This statement is discriminatory for two reasons: 1) it does not apply to all VRDs, and 2) it does not apply to all other forms of tenancies, such as hotel/motel, bed-and-breakfast, and month-to-month tenancies, timeshares, camping, etc. We could find no legal precedent for the requirement that records be kept of non-renters, and requiring this information will be found to unconstitutional, as it violates the unreasonable search and seizure clause of the Fourth Amendment, as well as the due process clause of the Fourteenth Amendment. As such, this clause must be removed from the ordinance. By including this clause in the ordinance, the City indicates that it does not wish to treat all its citizens with equal respect and consideration.

Page 65, line 31, states a VRD owner will be fined $660.00 and have his license revoked if:

4. The tenants of the vacation rental dwelling created noise, disturbance, or a nuisance in violation of the standards established in the Lincoln City Municipal Code; 5. The tenants of the vacation rental dwelling violated state law pertaining to the consumption of alcohol or the use of illegal drugs.

It is discriminatory to penalize a homeowner for the actions of the home’s occupants, for the same reason as given above: it does not apply to all other forms of tenancies, such as hotel/motel, bed-and-breakfast, and month-to-month tenancies, timeshares, camping, etc.. It also may violate the due process clause of the 14th Amendment.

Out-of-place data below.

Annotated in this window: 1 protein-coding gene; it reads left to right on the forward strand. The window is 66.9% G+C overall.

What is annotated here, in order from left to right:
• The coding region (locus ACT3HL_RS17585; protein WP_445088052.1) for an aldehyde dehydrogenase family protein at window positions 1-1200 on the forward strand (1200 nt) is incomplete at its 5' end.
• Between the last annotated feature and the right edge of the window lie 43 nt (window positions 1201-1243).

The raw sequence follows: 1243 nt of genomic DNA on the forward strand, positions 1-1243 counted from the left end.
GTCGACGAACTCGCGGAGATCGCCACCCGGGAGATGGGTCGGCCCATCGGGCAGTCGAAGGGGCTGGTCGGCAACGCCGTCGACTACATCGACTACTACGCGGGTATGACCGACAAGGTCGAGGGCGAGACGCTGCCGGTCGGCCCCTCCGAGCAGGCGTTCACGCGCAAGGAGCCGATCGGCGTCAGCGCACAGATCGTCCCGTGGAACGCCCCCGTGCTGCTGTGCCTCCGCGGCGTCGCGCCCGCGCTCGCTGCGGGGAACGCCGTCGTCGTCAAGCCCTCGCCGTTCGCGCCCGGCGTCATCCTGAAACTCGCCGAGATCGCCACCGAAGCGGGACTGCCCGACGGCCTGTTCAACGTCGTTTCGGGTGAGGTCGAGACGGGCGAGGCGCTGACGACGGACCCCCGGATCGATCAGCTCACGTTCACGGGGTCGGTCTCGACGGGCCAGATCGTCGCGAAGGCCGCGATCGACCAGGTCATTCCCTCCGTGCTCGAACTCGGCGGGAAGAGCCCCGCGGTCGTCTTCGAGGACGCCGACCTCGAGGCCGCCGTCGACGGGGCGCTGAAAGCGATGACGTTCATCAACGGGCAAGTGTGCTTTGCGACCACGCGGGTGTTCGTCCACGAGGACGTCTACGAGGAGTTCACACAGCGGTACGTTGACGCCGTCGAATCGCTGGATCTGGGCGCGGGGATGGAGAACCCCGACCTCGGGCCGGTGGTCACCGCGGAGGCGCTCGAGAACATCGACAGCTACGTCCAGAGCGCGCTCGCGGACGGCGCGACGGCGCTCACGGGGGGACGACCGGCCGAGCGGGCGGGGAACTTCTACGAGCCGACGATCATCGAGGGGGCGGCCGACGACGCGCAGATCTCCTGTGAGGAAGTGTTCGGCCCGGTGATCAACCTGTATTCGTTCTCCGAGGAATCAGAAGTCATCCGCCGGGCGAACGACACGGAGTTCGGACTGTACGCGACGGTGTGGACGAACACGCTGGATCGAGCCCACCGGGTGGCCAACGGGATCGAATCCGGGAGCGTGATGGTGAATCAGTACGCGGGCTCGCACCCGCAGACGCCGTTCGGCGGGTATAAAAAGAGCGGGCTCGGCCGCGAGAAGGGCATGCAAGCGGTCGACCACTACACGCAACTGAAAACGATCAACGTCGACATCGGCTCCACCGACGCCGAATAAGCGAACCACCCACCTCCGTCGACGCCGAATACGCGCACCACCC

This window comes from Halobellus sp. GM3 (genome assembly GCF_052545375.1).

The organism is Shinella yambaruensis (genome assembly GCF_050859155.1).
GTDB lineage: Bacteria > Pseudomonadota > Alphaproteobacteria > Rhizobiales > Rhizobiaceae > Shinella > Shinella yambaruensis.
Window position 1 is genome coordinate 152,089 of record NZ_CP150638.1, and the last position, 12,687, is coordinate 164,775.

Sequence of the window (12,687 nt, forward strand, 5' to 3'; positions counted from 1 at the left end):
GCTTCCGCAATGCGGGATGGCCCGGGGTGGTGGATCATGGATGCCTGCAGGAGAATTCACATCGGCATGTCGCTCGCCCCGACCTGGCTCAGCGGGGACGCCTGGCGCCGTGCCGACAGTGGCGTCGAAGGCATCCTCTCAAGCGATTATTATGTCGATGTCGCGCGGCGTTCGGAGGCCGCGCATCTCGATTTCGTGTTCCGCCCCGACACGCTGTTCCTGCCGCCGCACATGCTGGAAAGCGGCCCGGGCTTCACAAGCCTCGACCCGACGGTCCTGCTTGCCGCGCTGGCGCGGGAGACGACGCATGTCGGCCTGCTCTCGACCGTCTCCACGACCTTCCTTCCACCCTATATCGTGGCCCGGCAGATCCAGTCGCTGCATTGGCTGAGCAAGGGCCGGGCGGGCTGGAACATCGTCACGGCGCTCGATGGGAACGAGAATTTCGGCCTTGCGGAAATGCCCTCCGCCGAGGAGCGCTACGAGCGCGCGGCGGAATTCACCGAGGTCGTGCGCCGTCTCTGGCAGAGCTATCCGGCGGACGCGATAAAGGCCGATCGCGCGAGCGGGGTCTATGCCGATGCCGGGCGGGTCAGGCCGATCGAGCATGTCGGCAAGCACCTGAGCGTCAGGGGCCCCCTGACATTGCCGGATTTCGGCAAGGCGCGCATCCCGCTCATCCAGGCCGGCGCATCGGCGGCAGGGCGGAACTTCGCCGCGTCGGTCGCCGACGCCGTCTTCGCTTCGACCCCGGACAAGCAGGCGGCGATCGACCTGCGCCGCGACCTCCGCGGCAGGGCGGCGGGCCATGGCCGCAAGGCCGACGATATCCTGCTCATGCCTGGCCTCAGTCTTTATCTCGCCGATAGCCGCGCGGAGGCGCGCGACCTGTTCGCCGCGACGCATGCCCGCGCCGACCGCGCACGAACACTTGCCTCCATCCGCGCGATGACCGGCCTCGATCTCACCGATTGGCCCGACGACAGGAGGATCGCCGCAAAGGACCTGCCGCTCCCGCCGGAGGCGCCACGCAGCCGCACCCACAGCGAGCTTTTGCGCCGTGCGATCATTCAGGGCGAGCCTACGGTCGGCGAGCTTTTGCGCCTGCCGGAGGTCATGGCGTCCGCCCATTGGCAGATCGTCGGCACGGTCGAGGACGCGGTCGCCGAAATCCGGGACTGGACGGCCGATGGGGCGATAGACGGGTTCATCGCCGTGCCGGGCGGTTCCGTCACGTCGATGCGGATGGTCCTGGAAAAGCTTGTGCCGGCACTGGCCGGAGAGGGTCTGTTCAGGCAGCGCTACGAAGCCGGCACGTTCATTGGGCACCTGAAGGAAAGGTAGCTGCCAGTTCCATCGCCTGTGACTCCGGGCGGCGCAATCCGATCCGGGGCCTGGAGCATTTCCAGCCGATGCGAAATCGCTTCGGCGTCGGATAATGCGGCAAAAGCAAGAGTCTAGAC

The Oregon Supreme Court has ruled vacation rentals are a residential use

In 1997, the Oregon Supreme Court upheld[10] a lower court decision which stated that:

a)  rental of a vacation home by a family to other people did not violate restrictive covenants that required that the home be used for “residential” purposes, and

b)  the practice of renting a vacation home does not constitute a “commercial” activity.

The home in the decision is located in Lincoln County, Oregon

Maps of the new VR Zone should be provided

The City has stated that the new VR zone, will be based on the YES, and VROZ overlays zones. But without maps, how can we be sure that this will, in fact, be the case? When the new VR zone was first proposed, a couple of draft maps were provided. Why not include these again? Without maps, the public has no way of knowing what the City is thinking about these zones, so the concept of a VR zone is meaningless.

Regarding “accessory use”

  • There is no commonly accepted legal definition of “accessory use” that dictates a restriction on the number of days an activity can take place.  “Accessory use” is interpreted a variety of ways, using the following criteria, for example: